The public highway is anywhere the public have the right to pass - roads, paths, footways etc. The carriageway is part of the highway which is for carriages and vehicles, the footway alongside is for walking. The footway/sidewalk/pavement was paved, hence the name pavement, and was higher up to keep people's feet clean and dry, out of the puddles, mud and muck churned up by horses and carriages. In law a cycle is a vehicle or carriage, therefore you risk a fixed penalty notice and a fine if you cycle on the footway. Blue signs with a bicycle symbol give you permission to legally cycle on the footway even though it is still legally okay to cycle on the carriageway as an alternative.
Blue signs are advisory, not mandatory. Bicycle symbols on a blue rectangle (e.g. Vyne road, Salisbury gardens) advise you that a recommended cycle route continues on the carriageway, not the pavement, though this is not much good without directions signs! Round blue signs with a bike symbol indicate it is permissible to cycle on a path or pavement.
Blue cycle dismount discs recommend dismounting, usually placed where there is a hazard for the cycle user, not the pedestrian), for example danger of getting run over at a road crossing, low headroom in a subway, or low parapets on a bridge. Did you know there is also a horse rider dismount sign and dismounting block at a subway into War Memorial Park? Cycle dismount signs are frequently found on cycle routes !! so at least you know it is legal to cycle, even if it may not be safe to do so.
I am often asked if it is legal to cycle through the Alencon Link at the "bus station" in front of the rail station as there is a round red bordered sign with a car and motor bike. This means that motor vehicles are not allowed, but bicycles and e-bikes or pedalecs which offer pedal assistance up to 14mph, are permitted as the bicycle symbol is not shown.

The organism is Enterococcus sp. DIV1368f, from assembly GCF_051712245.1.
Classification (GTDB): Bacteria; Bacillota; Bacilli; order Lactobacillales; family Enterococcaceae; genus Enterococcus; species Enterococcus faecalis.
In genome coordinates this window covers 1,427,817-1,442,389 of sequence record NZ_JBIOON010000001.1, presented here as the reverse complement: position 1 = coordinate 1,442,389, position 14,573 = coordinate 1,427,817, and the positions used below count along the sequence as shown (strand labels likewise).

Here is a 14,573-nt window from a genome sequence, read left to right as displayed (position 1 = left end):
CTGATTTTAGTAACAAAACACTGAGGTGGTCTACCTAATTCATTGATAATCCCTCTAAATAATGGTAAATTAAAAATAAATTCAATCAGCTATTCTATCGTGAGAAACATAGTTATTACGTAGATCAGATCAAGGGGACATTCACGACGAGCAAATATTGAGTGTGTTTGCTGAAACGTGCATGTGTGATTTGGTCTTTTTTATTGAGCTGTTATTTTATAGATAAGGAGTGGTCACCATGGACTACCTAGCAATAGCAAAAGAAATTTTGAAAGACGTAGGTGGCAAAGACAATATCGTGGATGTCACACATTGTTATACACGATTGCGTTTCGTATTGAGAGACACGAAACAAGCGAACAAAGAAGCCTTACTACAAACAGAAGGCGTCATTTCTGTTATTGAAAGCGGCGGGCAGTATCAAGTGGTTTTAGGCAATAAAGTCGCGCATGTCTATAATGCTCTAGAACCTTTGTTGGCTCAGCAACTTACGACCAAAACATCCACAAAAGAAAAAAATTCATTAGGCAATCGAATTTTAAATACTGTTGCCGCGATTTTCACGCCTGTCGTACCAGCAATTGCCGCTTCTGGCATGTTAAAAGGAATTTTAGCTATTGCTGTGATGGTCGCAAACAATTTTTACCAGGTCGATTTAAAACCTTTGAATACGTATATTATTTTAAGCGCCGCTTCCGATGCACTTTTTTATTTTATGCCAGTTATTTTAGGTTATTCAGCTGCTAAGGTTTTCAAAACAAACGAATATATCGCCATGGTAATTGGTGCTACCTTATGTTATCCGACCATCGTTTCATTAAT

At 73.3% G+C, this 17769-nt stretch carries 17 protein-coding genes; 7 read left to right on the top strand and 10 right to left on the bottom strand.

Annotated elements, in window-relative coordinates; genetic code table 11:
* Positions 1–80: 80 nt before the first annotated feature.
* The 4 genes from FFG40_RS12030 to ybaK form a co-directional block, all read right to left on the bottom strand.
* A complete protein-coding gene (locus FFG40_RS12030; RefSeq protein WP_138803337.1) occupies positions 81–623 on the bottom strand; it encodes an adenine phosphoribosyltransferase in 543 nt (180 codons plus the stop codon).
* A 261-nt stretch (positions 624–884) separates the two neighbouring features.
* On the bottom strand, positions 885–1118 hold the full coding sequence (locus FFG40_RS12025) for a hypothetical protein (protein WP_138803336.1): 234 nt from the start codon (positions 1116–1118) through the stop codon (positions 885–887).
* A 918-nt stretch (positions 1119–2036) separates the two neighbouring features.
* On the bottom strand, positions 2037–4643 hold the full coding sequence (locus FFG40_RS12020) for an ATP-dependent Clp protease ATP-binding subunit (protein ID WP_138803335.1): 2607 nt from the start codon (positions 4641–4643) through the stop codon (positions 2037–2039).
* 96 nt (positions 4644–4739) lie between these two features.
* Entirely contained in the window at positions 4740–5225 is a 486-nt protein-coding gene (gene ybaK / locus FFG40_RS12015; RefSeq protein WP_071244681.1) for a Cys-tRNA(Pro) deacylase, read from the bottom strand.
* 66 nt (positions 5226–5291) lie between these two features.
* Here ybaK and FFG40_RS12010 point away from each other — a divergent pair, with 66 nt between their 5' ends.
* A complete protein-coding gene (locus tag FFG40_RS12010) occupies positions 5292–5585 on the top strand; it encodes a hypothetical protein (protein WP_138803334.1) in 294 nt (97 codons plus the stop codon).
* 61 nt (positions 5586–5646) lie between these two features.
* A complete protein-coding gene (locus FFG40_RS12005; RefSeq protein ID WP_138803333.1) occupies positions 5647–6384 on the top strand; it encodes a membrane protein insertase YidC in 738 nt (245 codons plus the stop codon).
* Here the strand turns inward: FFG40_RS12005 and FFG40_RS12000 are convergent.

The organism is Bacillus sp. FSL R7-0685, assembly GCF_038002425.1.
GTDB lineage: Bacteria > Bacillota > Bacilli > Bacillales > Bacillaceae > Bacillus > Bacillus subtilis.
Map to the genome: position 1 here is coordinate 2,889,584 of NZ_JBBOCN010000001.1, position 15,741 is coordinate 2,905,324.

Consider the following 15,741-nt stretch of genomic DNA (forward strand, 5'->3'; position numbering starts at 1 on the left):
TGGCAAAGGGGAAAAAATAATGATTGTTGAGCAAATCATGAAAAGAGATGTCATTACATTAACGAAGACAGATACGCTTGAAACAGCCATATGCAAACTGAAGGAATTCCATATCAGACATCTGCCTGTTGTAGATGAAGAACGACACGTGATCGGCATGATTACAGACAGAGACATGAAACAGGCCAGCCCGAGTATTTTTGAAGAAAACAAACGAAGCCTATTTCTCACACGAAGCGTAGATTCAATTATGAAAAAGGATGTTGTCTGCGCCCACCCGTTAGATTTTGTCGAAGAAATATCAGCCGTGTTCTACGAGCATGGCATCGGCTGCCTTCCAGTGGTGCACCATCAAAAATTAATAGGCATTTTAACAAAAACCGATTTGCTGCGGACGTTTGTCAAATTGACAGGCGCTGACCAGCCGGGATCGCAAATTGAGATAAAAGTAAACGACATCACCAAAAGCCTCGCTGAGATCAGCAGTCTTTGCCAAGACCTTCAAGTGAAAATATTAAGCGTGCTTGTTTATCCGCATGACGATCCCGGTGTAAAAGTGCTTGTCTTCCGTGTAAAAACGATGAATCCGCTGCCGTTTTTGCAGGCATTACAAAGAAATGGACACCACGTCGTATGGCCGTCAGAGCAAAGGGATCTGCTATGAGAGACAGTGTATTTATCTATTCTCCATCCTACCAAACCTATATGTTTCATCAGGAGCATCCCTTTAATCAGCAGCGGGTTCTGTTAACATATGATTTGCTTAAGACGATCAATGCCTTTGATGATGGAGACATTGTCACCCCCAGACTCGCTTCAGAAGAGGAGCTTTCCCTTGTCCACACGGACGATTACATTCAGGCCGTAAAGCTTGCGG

Unfortunately cycling in the Top of Town is not allowed as there is a white disc with a red circle (compulsory) and no exceptions listed as in the picture below. However, from the square to the "Gates" London Street is classified as a bridleway, so you can cycle there!
It is odd that so many cars and vans are allowed in Top of Town, yet not cycles if pedalled with due care and consideration.
Painted bike symbols on the road have no legal status, but may indicate a cycle route (e.g. in Viables) or warn drivers to expect cyclists on the road. They are often found close to the kerb, which is where cycle instructors teach you NOT to cycle as then you are out of the vision range of following motorists and you may have to swerve to avoid debris and drain holes.
You should cycle at least a metre to a metre and a half away from the kerb or "claim the road" and cycle in the centre of the lane. Not everyone knows this as the following story reveals:
Recently in Yorkshire police attended an argument between a motorist and a cyclist. The motorist complained "cyclists think they own the road". The policeman then asked "was the cyclist in front of you?". Answer "yes". Policeman "in that case the cyclist owns the road".
Cycle Basingstoke constantly complains to the Highways Authority (Hampshire County Council) about the illogicality of many signs and cycle routes that are not for cycling. See our next news item for progress made on this front.